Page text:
Get closer to nature with a floating eco-home on the Thames
Barbara Chandler meets a couple who said goodbye to a noisy London flat and bought a revolutionary new home on the water
A serene summer evening on the river at Hampton Court, and the only drama is the sound of water negotiating a nearby weir — plus the occasional honking of a goose. "It's not like the nonstop din of our old flat at Canary Wharf," chuckles Conrado Galves, sitting contentedly aboard his new "floating home" moored off Ash Island, at the end of a long row of boats.
He shares this little haven with his wife, Ana Abar, who he met in their home country of Brazil while working on the same TV production. Here in London, Ana is a TV reporter and presenter, while Conrado is a virtuoso in computer animation.
Their home is not a cramped houseboat with tiny windows and no room to turn, but an example of a new breed of floating home — a sleek, modern, pale wood floating house with easy head heights and a glassy run of sliding picture windows and doors revealing views out over the river.
Design and build is by a new company, Eco Floating Homes, which specialises in impressive eco designs, and the couple's is one of only seven similar homes completed so far. The walls and floors are highly insulated and the green roof is planted with sedums to warm the place in winter and keep it cool in summer.
Insulated glass doors keep heat in and sound out. Heat recovery ventilation (HRV) further reduces heating costs while providing fresh air, and a patented system cleans waste water to reuse for washing and loo-flushing.
'We are connected with nature in a way we never knew was possible'
Conrado and Ana first experienced water living on a trip to Holland, but back in London were discouraged by the traditional boat designs and unattractive moorings. Then they went to see an Eco Floating Homes show home at Queenford Lakes in Oxfordshire, and bought it outright for £165,000, fully equipped, and measuring 14.8 metres by 5.7 metres.
They pay £700 a year for an Environment Agency licence, and about £400 a month mooring fee to the owner of Ash Island, who supplies their utilities: water, electricity and waste services. Their quarterly energy bill is much the same as it was for their former flat in a modern block, which was considerably smaller. It pays for underfloor and water heating, and energy for appliances (AAA-rated washing machine, dishwasher, hob and oven) plus built-in LED lighting.
They moved in during February and haven't been cold at all. "But most of all we love our surroundings," says Conrado. "We are connected with nature in a way we never knew was possible".
As we speak the light is fading over the weir to his left, and a swan with a large cygnet brood is gliding by. The home-boat, sitting 18 inches below water with a steel hull, is very stable. Ana is working late, a regular occurrence.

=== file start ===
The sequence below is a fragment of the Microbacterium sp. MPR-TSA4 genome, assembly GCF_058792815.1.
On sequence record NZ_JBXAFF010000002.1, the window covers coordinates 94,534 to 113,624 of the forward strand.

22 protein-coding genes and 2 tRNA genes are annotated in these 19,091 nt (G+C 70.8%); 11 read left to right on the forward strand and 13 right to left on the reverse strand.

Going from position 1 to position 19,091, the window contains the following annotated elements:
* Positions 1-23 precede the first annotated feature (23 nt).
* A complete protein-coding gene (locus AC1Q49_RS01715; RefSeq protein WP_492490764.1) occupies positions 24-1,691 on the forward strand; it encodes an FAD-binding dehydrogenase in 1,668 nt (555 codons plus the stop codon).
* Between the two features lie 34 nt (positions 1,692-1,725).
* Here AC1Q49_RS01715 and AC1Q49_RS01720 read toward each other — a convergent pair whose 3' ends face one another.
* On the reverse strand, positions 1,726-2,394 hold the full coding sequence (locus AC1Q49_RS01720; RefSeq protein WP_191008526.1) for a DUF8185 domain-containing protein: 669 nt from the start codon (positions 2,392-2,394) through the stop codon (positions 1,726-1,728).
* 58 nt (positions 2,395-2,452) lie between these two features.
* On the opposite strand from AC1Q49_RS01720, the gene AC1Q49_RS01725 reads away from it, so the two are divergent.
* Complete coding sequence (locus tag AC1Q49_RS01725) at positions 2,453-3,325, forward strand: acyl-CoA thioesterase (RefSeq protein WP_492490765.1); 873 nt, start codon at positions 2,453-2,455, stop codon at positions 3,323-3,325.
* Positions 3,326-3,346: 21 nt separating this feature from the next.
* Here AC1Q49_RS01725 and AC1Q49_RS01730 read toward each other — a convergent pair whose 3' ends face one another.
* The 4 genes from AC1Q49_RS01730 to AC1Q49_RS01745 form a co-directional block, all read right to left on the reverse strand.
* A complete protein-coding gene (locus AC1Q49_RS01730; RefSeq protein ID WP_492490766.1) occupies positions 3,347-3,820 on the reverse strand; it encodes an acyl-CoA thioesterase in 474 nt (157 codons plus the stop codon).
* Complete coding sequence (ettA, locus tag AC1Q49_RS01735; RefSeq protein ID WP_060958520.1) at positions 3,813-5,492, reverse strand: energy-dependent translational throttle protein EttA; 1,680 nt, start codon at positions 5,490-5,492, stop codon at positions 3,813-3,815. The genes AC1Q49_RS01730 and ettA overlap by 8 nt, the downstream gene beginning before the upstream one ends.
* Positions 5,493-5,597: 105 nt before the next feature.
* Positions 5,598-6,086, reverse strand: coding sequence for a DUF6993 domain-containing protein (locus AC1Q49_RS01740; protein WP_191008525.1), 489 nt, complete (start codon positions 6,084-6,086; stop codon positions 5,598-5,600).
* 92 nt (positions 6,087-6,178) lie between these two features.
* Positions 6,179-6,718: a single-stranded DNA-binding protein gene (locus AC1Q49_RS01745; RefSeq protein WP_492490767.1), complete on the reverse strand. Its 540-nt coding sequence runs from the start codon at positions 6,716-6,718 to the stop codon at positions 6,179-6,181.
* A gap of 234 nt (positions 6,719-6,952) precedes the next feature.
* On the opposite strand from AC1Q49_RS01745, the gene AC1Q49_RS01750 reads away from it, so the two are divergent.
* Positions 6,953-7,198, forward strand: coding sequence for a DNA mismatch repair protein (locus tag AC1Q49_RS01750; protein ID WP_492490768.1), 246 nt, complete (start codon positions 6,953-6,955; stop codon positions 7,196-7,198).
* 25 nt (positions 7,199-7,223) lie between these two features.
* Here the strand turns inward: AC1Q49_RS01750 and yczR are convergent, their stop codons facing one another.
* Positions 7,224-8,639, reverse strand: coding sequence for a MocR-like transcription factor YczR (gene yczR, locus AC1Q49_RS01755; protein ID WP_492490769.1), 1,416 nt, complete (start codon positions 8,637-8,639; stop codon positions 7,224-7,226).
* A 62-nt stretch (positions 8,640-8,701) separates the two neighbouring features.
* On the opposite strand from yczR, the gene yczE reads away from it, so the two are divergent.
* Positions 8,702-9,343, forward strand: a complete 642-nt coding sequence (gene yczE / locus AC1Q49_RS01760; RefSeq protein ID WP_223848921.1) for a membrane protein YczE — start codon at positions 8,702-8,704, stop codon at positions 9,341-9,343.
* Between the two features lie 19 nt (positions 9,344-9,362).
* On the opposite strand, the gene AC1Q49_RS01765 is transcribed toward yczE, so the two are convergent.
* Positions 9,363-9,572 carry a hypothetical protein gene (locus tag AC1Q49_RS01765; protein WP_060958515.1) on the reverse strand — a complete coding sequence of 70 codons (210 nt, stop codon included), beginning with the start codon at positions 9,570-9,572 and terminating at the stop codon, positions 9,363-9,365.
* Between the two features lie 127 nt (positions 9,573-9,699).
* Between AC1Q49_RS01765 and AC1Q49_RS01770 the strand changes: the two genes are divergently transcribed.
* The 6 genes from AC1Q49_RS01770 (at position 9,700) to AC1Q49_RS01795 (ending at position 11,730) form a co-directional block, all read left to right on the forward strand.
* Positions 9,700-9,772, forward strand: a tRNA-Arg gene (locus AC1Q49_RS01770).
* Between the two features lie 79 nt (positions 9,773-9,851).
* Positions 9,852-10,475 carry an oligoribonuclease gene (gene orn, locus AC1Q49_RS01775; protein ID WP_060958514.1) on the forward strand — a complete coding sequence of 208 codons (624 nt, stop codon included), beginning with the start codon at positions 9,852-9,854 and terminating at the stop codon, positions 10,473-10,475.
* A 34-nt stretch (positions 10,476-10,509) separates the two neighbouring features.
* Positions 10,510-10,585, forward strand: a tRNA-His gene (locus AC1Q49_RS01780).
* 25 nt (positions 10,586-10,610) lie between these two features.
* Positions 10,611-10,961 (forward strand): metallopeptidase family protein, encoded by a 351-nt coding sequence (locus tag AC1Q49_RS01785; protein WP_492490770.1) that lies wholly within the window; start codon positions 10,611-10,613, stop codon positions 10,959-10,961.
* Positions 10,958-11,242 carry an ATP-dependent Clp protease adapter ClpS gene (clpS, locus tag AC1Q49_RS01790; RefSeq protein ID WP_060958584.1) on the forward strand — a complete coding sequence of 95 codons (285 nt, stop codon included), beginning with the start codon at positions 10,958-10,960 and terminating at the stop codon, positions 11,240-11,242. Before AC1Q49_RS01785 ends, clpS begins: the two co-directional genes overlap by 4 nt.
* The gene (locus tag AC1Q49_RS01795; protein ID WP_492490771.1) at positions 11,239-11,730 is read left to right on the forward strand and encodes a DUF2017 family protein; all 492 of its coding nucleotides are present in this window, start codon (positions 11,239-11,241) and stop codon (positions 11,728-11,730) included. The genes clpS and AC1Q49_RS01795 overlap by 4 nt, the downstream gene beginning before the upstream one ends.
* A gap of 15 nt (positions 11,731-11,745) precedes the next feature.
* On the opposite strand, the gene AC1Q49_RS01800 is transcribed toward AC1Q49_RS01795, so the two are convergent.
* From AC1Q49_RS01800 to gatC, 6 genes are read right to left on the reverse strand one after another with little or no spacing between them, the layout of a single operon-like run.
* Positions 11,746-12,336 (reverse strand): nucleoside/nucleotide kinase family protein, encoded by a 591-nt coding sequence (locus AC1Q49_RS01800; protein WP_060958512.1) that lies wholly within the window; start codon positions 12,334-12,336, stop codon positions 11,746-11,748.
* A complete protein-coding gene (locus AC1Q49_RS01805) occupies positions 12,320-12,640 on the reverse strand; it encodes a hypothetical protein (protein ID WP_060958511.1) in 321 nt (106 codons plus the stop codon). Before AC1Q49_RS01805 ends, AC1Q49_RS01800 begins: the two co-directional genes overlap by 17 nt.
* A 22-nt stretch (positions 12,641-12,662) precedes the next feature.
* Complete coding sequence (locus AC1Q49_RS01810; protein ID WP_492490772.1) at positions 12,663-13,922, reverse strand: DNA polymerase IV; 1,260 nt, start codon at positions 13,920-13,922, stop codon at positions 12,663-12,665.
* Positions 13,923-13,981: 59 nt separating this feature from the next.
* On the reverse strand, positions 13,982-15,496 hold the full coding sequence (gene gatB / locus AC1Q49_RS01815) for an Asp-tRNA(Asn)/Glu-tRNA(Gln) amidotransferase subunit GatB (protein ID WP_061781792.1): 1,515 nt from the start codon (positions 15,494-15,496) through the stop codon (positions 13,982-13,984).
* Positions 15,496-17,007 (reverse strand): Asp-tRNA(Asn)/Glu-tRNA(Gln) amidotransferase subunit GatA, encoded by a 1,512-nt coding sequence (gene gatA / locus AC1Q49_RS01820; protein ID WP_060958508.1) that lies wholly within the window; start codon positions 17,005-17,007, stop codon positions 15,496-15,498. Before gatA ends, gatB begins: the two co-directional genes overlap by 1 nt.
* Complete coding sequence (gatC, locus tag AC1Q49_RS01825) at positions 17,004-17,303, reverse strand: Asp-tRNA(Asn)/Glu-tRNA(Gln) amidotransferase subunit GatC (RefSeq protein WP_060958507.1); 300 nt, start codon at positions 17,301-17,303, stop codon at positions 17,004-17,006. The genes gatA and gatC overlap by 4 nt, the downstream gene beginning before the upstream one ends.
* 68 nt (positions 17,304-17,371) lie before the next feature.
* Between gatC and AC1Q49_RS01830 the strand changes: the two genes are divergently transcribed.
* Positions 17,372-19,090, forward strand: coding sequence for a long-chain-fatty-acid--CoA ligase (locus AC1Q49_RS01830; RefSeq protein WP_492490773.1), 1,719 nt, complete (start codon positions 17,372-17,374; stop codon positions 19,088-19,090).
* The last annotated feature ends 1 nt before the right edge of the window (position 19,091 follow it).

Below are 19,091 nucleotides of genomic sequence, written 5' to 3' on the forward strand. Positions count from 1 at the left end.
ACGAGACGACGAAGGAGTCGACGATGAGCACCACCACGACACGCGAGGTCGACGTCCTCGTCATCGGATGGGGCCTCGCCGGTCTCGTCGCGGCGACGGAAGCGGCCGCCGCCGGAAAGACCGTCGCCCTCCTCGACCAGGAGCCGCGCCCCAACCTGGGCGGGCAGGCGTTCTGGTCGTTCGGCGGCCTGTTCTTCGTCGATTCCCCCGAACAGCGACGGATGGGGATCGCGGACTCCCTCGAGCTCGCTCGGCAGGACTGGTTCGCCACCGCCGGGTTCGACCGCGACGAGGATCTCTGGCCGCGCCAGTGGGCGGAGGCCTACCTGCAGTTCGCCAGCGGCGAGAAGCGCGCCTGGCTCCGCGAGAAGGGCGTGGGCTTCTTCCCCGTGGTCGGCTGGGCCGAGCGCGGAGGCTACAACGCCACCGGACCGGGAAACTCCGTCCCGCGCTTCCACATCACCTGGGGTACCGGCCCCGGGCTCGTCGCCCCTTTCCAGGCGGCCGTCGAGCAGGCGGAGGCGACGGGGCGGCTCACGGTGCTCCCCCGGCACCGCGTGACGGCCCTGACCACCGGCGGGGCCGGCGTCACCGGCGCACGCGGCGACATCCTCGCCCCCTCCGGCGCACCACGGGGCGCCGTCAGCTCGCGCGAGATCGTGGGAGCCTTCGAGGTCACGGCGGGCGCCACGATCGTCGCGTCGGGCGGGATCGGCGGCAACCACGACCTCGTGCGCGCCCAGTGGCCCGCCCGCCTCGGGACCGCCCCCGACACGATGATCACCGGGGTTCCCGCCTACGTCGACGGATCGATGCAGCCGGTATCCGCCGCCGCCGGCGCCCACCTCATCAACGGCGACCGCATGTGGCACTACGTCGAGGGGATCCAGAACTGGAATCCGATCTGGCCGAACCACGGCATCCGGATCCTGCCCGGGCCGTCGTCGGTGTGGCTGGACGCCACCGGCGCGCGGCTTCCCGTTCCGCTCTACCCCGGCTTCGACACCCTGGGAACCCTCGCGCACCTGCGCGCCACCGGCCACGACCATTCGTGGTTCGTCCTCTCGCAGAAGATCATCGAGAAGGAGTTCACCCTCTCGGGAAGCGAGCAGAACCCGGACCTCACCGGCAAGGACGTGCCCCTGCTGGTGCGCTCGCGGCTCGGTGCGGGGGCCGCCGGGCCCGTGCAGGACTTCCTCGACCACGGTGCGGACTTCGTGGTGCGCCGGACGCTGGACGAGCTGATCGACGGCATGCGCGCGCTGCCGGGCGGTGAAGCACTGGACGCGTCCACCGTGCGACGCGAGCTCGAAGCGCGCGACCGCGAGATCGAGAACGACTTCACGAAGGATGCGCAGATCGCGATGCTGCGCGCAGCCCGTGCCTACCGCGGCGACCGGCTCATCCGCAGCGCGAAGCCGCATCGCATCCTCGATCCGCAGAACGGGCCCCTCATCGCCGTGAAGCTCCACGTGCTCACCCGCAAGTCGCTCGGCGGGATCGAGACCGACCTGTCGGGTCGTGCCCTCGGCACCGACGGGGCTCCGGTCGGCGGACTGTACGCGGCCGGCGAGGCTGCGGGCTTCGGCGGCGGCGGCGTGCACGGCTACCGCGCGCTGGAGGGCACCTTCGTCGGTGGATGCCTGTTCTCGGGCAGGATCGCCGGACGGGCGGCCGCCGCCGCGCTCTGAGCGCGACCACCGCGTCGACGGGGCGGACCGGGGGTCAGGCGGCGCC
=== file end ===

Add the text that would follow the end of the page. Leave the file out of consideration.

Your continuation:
Conrado shows off the rest of his home with pride — a bedroom at one end and a small bedroom-cum-study at the other. In between are a bathroom with streamlined fittings, a utility cupboard, and the large living room, plus a kitchen with built-in cupboards, a small island unit facing into the main room and granite worktops.
Furniture is simple and modern, from Ikea, Habitat and Dwell. "But the view is our main decoration," says Conrado. An outside staircase at the side leads to a flat roof with a barbecue, and their sedum lawn. "We love to party — it's part of our culture," adds Conrado, whose native language is Portuguese Brazilian. They plan to raise their family on their river home. "After all, we have called our home Vida — that means life in our language."
Long metal walkways, over the river and a second weir, connect Ash Island to the bank — with the train station only a 10-minute walk away. Ana works in Canary Wharf and can be home in 40 minutes, via Canada Water and Waterloo. The last part of the journey is a path hugging the water's edge, fringed with wild flowers, all part of a welcoming, unwinding process.
"The problem is the scarcity of moorings," says Mike O'Shea, founder-director of Eco Floating Homes, which has its own workshops in Hertfordshire. However, sorting out moorings and general handholding is all part of a friendly and truly personal service, as Conrado and Ana testify.
"Typically, house boats look inward with small windows," adds O'Shea, who has a lifetime's experience in the building industry. "We have reversed that." Eco Floating Homes do not need planning permission, since they can be moved, but planning permission may be needed for use of the land they are moored against, depending on the borough.
The homes are bespoke and can be adapted to suit owner and/or mooring. You can even add an extra storey. They can also be used as offices and in the pipeline is a holiday development, at Queenford Lakes, with homes to rent, or to buy from £115,000.
The company hopes to build another 10 homes this year for the Thames between Oxford and Canary Wharf. One will shortly be available at Hampton Wick for £175,000 (ecofloatinghomes.com).
Photographs: Graham Jepson and Rory Lindsay
Britain's most unusual, wacky and wonderful homes: water towers, windmills, castles and church conversions